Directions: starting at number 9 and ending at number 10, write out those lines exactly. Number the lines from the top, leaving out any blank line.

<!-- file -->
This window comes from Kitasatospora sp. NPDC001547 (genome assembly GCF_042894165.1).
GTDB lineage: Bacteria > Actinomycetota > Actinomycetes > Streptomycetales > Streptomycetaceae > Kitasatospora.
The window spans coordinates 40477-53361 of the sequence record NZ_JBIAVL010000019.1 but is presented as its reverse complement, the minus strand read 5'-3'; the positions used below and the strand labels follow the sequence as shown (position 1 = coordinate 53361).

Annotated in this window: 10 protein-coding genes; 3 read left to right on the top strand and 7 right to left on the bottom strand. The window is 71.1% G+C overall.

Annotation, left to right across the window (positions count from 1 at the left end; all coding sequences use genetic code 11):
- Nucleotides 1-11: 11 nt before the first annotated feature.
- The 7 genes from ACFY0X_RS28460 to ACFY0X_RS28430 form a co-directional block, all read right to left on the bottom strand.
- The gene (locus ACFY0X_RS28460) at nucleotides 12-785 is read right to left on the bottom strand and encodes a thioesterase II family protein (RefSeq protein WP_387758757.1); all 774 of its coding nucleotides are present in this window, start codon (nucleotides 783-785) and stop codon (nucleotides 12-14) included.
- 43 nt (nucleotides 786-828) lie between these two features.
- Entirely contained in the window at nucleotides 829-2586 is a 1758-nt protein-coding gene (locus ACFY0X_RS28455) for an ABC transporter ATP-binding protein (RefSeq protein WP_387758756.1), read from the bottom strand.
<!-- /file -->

- 43 nt (nucleotides 786-828) lie between these two features.
- Entirely contained in the window at nucleotides 829-2586 is a 1758-nt protein-coding gene (locus ACFY0X_RS28455) for an ABC transporter ATP-binding protein (RefSeq protein WP_387758756.1), read from the bottom strand.